Bear in mind that both teachers and support staff who spend the most time with students will have the deepest insights into why and how classroom learning happens. Further to this, your staff should have a level of agency when it comes to their development, so as much as possible allow them to choose which measures are used to evaluate their performance, as well as the activities that will help them improve. Feeling a sense of trust and that one’s voice is heard is necessary for people to perceive that CPD is fairly planned, useful and a motivation to improve.

What tools will you use?

Once your teachers know what specific pupil needs they are trying to address, we recommend directing your CPD leader to Thomas Guskey’s Evaluating Professional Development (2000), which will help to structure a school-wide approach to evaluating a specific programme of professional learning.

Guskey’s five levels build on the traditional view of evaluation as measuring participants’ reaction, i.e. their satisfaction, then proceed to delve deeper into the knowledge, skills and attitudes acquired through training, as well as the organisational support in place, the changes in teachers’ behaviour as a result of their CPD and finally the impact on students – be it their attainment, behaviour or attitude.

For more on using Guskey’s five levels as an evaluative tool, see our previous article on this topic (Headteacher Update, November 2016).

What barriers need to be overcome?

A fundamental aspect of Guskey’s five levels is that they all depend on one another and build on the level before. If there are organisational barriers to staff actually applying what they have learnt, then CPD by default becomes unsuccessful, because the “D” for development will not occur. Examine whether your school systems are allowing the adequate resources and time for participants’ planning and evaluation of CPD. If not, there will be no change in classroom practice and most likely little impact on student learning. For leaders and CPD facilitators, a small but powerful tweak you can make immediately is to specifically carve out a time slot for collaborative needs diagnosis at the start of your professional learning programme.

Your school culture and ethos is important too. Poor organisational support or a lack of shared vision can be a stifling force. A culture of development encourages staff to take risks, allows staff to learn from mistakes and strikes a suitable balance of challenge and support. This means that if your evaluation of CPD involves measuring teacher performance, feedback needs to be meaningful and forward-facing, with emphasis on building on existing strengths.

Are we making an impact yet?

If this is a question that staff in schools constantly revisit in collaboration, as well as continuously checking in their individual practice, then evaluation will become implicit in the very doing of CPD. Headteachers, and by extension, line managers have the potential to cause a small but powerful cultural shift simply by achieving greater clarity between conversations that measure performance (appraisal), and conversations that evaluate and develop teacher practice (goal-setting).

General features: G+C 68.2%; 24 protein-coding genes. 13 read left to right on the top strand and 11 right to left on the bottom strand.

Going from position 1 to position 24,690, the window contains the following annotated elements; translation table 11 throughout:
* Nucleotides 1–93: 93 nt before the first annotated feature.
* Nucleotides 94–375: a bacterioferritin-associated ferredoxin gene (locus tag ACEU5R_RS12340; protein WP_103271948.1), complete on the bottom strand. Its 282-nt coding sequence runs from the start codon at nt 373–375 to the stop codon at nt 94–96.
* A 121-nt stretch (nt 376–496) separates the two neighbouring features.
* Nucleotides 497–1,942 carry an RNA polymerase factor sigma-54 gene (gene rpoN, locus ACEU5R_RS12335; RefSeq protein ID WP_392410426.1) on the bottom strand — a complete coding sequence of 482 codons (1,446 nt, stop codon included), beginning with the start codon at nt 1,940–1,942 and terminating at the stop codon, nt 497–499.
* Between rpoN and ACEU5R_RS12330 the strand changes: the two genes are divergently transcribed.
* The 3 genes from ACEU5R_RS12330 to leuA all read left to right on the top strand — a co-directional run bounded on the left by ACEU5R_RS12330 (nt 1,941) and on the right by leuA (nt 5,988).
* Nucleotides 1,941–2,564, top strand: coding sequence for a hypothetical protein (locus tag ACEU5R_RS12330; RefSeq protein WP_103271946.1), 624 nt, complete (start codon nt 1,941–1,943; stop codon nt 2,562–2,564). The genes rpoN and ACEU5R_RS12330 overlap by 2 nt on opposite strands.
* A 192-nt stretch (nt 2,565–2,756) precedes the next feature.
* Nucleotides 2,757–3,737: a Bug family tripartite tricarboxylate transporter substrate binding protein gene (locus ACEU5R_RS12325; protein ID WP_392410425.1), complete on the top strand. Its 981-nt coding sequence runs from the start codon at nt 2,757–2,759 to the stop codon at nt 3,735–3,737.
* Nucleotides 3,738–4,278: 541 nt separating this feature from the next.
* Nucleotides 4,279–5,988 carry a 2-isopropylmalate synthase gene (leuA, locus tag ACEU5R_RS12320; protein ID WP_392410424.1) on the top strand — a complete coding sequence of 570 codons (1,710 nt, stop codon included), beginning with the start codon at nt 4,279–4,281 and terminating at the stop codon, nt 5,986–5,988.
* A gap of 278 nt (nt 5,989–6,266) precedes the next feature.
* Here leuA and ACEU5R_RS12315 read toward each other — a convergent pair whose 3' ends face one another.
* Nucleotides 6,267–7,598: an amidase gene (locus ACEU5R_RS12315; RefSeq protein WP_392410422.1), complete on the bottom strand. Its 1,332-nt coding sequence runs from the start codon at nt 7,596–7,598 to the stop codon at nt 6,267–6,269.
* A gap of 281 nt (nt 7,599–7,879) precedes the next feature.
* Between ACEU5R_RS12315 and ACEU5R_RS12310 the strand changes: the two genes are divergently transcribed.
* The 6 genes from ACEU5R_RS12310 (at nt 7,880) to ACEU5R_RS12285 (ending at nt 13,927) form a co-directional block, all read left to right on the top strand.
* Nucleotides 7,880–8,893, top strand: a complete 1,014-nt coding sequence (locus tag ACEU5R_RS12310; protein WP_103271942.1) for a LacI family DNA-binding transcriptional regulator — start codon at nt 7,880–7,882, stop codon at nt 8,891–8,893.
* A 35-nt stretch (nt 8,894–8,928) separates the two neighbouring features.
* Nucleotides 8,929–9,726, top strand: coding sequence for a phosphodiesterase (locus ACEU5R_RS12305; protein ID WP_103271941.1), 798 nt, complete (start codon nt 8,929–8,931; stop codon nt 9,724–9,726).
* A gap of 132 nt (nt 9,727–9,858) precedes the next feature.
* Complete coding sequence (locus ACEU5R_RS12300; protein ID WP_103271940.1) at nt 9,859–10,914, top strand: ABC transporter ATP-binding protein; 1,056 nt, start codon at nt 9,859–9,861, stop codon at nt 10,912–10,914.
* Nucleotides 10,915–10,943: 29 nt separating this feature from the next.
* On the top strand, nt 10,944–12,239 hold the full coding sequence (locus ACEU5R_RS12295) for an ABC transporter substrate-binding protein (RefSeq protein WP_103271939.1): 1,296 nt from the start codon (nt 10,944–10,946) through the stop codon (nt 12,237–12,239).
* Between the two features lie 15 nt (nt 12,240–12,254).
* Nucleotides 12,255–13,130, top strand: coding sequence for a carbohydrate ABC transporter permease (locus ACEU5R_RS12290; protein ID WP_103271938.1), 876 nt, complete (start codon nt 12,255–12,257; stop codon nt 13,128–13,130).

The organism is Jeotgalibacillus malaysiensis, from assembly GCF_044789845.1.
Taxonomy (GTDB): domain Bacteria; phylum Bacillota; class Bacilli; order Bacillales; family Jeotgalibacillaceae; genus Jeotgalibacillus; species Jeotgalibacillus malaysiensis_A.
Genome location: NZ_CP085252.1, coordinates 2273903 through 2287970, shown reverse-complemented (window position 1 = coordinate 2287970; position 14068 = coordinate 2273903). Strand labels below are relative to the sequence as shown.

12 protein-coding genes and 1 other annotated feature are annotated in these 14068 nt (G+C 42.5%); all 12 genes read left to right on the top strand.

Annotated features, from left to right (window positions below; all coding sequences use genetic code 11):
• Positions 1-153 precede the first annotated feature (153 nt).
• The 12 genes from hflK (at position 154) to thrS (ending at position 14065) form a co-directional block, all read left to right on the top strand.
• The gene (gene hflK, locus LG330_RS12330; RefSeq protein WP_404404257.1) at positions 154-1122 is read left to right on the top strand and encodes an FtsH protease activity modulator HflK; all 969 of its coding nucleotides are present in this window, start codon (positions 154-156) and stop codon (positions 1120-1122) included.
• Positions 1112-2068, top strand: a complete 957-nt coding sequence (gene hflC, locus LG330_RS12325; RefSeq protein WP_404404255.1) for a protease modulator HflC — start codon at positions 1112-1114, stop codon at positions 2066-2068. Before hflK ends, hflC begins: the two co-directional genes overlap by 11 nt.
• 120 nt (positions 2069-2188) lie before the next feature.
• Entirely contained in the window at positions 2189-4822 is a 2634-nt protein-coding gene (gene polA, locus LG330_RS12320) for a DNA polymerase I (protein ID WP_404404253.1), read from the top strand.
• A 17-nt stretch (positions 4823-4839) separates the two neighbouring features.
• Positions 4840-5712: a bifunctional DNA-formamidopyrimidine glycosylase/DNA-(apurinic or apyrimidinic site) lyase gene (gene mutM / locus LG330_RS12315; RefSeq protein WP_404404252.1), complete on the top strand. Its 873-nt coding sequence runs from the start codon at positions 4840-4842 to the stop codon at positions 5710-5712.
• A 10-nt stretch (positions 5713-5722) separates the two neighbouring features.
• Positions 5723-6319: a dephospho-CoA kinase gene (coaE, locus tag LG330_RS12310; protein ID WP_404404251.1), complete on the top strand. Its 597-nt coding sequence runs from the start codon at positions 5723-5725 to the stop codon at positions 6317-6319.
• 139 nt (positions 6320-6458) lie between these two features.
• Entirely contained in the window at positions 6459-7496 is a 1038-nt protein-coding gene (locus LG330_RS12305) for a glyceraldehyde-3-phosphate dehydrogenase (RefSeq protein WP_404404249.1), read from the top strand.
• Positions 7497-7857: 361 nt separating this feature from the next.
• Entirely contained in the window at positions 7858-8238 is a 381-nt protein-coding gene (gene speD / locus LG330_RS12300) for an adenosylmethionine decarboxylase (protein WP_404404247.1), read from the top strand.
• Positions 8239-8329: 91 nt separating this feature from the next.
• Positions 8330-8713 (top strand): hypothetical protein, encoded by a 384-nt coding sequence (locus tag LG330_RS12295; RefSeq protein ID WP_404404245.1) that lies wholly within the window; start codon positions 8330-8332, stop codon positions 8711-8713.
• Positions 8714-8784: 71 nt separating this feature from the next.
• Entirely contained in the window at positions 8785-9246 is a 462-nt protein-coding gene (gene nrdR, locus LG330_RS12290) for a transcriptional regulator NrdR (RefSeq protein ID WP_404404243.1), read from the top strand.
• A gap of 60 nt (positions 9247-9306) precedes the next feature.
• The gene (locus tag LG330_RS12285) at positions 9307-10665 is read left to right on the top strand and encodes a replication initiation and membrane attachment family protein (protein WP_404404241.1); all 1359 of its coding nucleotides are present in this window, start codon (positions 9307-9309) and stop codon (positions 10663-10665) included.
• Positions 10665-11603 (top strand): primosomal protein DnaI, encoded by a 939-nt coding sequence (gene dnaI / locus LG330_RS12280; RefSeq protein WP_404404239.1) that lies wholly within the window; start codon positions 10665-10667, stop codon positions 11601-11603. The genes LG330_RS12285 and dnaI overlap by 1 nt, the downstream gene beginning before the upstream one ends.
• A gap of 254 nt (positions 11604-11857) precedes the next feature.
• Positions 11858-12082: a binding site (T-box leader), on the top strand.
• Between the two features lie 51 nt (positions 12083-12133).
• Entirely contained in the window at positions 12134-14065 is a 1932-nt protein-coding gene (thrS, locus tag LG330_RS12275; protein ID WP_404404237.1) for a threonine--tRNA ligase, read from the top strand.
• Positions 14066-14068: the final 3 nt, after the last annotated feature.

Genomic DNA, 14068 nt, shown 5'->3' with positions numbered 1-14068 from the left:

These are two very separate objectives and therefore the targets themselves should look different too. During these conversations, we recommend that for more complex targets where multiple factors are at play, such as changes to pupils’ learning, leaders and managers should adopt a more holistic approach to individual learning goals so that the teacher can take ownership of evaluation and fully engage with their own professional learning journey.

There’s no doubt that measuring the impact of your CPD can be challenging, with some aspects more straightforward to evaluate than others. Given how important it is to adopt a range of evaluative processes, strike a balance between providing formative and summative feedback and adapt all this to student, teacher and school-wide needs, there’s no wonder that it is one of the most common areas where schools seek our support.

Despite this, if you start by using Guskey’s five levels to break down the needs that your CPD is meeting and the changes you seek to achieve in your organisation, it is possible to create a self-fulfilling system where CPD and evaluation happen simultaneously and the learning experience is even further enhanced for all. 

  • Maria Cunningham, a former primary school teacher, is membership and engagement officer for the Teacher Development Trust, a national charity for effective professional development in schools. Visit http://tdtrust.org/

Further information

  • Evaluating Professional Development, TR Guskey, 2000, Corwin Press.
  • Evaluating CPD provision using Guskey’s five levels, Headteacher Update, Bridget Clay, November 2016: http://bit.ly/2oAgIIK